Honoring Mr. October During Black History Month

Today, I honor the man that Yankees’ Captain Thurman Munson would give, arguably, the most famous sports nickname to, Mr. October, Reggie Jackson.

Let me just put it this way. During the Steinbrenner era, the most exciting player to put on a Yankee uniform is without a doubt Reggie Jackson.

When the team felt they needed to acquire a star outfielder, everyone told Mr. Steinbrenner to get Joe Rudi. Rudi was an all star outfielder who did everything right. However when the Boss asked his captain Thurman Munson, who he liked, Thurman said I like the “big guy,” meaning Reggie. Munson explained why and that’s all the Boss needed to hear. This is exactly how it happened. You can forget all the other garbage.

Yes, Reggie and Thurman had their issues that bore me because I’m tired of reading about it. The truth of the matter is that, at one point in 1977 they had their own “pow-wow” and worked out all their problems. I know this is the truth because I was there. After that, they quietly became very good friends. They actually did things to help each other out.

Many times when Thurman was flying home to see his family, Reggie would have me park Munson’s car at Reggie’s 5th Ave apartment and never tell Thurman that he was paying for the spot. I will never forget one time we were on the road and the three of us went to a sports bar and there was only one stool at the bar and these two big guys actually shared a stool and a burger.

Reggie actually gave me a job. When we weren’t at the stadium, I would go to his apartment and do odd jobs like gas up his cars, clean up around the apartment and answer his fan mail. If he was doing a commercial, I would be responsible for getting whatever sports equipment needed. Like the Boss and Thurman, Reggie liked to help different charitable causes like the Lou Gehrig ALS foundation or sometimes he would stop off at hospitals and give out baseballs and Reggie bars.

One time, we went to visit a little boy who had been burned over 80 percent of his body and Reggie did everything that he could to help that little boy. After Reggie hit those three homeruns in game six of the 1977 World Series and Thurman Munson proclaimed Reggie as Mr. October, all of a sudden Reggie was the king of New York. He was probably the most famous athlete of that era. So much so, that one morning while jogging through Central Park, John Lennon and his wife Yoko Ono would get excited about running into Reggie.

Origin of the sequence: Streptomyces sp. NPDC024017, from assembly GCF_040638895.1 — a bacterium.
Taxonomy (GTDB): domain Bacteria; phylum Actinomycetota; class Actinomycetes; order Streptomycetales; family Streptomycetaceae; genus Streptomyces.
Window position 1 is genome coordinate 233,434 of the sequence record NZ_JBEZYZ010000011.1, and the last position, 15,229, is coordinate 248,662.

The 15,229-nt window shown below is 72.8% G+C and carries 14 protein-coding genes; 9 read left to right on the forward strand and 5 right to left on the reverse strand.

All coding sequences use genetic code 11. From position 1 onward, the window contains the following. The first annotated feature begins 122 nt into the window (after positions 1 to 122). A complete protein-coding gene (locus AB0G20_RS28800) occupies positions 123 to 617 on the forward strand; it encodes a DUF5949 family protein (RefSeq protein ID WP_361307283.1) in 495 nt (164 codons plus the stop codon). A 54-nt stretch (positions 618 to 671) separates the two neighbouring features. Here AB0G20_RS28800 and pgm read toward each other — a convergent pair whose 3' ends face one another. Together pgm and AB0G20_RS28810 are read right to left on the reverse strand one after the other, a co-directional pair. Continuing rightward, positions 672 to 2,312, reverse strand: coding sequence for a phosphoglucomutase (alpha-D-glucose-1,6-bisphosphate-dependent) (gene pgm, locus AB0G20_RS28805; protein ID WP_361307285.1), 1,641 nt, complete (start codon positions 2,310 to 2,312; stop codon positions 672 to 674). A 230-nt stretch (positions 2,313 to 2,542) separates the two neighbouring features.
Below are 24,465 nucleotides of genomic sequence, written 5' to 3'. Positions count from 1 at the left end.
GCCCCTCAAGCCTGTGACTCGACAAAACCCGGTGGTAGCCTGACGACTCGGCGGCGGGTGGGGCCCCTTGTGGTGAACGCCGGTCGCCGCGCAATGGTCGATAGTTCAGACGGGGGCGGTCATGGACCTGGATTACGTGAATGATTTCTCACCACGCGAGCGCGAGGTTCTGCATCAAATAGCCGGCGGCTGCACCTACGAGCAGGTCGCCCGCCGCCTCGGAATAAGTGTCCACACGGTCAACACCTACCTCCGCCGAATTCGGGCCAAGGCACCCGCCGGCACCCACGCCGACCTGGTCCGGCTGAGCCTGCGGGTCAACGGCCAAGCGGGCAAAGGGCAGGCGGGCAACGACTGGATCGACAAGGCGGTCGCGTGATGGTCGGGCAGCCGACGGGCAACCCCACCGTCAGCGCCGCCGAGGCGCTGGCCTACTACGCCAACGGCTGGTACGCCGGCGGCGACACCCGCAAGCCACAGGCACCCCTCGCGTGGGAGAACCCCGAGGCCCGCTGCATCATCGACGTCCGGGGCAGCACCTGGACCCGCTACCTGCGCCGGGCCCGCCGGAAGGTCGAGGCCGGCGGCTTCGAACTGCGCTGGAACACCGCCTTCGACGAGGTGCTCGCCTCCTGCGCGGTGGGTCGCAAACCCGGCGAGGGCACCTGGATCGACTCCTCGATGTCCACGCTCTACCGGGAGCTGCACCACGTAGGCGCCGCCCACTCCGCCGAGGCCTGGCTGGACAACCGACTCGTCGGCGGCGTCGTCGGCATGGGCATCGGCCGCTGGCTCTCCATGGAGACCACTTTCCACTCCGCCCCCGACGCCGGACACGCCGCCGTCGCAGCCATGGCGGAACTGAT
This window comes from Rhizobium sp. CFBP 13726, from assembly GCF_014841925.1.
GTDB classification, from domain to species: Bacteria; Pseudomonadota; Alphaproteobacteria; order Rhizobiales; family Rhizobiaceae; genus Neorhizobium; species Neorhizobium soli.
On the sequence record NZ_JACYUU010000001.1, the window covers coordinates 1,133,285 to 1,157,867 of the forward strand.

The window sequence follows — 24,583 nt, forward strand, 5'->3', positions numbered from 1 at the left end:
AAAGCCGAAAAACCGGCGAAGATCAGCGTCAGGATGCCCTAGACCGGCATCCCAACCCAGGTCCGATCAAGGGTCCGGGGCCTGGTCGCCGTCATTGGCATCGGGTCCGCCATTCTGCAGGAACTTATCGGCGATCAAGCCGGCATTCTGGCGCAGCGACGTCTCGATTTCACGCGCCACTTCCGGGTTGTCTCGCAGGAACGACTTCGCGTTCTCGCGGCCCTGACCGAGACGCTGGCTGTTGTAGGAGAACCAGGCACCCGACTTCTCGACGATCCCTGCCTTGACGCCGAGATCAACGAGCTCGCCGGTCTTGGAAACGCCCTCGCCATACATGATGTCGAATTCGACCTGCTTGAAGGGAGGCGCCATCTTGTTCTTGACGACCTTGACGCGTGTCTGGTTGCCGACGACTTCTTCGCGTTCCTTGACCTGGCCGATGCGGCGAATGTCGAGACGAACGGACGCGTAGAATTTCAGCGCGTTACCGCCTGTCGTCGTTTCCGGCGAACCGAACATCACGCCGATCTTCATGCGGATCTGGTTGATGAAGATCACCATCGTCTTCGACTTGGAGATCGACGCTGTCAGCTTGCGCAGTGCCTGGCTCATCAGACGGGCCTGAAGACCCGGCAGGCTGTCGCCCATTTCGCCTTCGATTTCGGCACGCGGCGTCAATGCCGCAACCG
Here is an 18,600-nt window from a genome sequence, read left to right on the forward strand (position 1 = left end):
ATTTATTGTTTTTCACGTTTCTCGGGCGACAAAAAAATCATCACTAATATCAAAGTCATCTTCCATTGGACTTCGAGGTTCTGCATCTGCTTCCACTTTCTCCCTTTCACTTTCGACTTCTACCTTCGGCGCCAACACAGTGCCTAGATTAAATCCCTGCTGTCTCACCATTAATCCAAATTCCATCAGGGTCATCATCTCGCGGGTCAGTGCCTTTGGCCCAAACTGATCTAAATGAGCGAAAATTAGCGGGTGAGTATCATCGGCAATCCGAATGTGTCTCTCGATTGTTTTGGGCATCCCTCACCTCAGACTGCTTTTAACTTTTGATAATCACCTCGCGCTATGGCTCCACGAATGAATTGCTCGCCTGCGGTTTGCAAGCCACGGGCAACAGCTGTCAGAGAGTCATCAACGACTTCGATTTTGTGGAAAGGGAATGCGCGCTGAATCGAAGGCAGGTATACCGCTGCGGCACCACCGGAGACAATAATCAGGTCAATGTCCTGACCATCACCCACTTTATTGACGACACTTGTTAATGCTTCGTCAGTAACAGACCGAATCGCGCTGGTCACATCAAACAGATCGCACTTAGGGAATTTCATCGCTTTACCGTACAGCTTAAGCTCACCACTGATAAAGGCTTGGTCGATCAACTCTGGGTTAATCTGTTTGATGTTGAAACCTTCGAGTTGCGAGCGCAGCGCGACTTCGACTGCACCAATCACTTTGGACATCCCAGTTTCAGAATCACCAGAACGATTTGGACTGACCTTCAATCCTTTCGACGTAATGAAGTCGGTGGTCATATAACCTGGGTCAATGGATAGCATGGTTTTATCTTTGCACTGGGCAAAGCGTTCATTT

At that time, Reggie was truly like a big brother to me. He taught me a lot about life in general. He taught me about the importance of cleanliness and neatness. One time I had parked my car in the front of his building and we were going someplace. Reggie saw my car and said let’s jump in your car. When he got in he saw that the car was sloppy. Reggie looked me dead in the eyes and said .. “Ray you got to keep your car clean, it’s important. People will think that you’re dirty.” He was right. He used to like to clean his cars himself. He still does to this day.

One time I got to his apartment early one morning and he was ready to go out. I said where are we going and he said shopping. So we went to this fancy men’s clothing store. The manager knew Reggie, all of a sudden the guy said, “Is this the gentleman we’re talking about?” I turned around to see if there was someone behind me. There wasn’t. They were talking about me. Reggie told him to fix me up with pants and shirts and a couple of jackets. Reggie said you need better clothes when you’re traveling around the country with the Yankees. I thought this was unbelievable.

There were a lot of perks in hanging with Mr. October and being his “aide decamp”….that’s a fancy way of saying his gofer. However Reggie didn’t like for anyone to call me that.

One day when I got to the ball park The Boss wanted to see me in his office. He was with Billy Martin. The Boss said that he heard that I was spending a lot of time with Reggie. I nervously responded by asking do you want me to stop? Billy actually screamed out, “No.” He said that if this was something that was good for Reggie then it would also be good for the team. Mr Steinbrenner said, “I agree!” That was that. I actually walked down to the clubhouse with Billy. You have to understand that Billy was like a father to me. He always looked out for me as did Mr. Steinbrenner. Billy made no qualms to the fact that he wasn’t a fan of Reggie’s but he always told me that you must always treat a person the way they treat you. Billy knew how much I loved him but would always say to me that if I ever did Reggie wrong because of what him and Reggie may be going through that he would not be happy with me because he saw how good Reggie was to me. It actually made it easier in working with Reggie.

It was a glorious time in Yankee history. There were different sides to Reggie. The side that like, Thurman Munson, went to the Stadium every night with the soul and heart of a winner. There was no fear. Even with 50 thousand fans cheering or jeering at him. He taught me how to believe in me.

Could he be difficult at times? Well can’t we all? Most people didn’t really know Reggie. I did and I will always love him just like I loved Billy Thurman and the Boss. The one thing that they had in common was that they had very big hearts.

After game six of the ’77 World Series and everything had finally calmed down, I was by Reggie’s locker helping him pack up. Thurman was leaving and as he passed by Reggie he said, “You sure put on a show tonight Mr. October.” Reggie smiled and that was the birth of the name. Mr. October. That next day I was standing next to Reggie at the Championship parade at the canyon of heroes.

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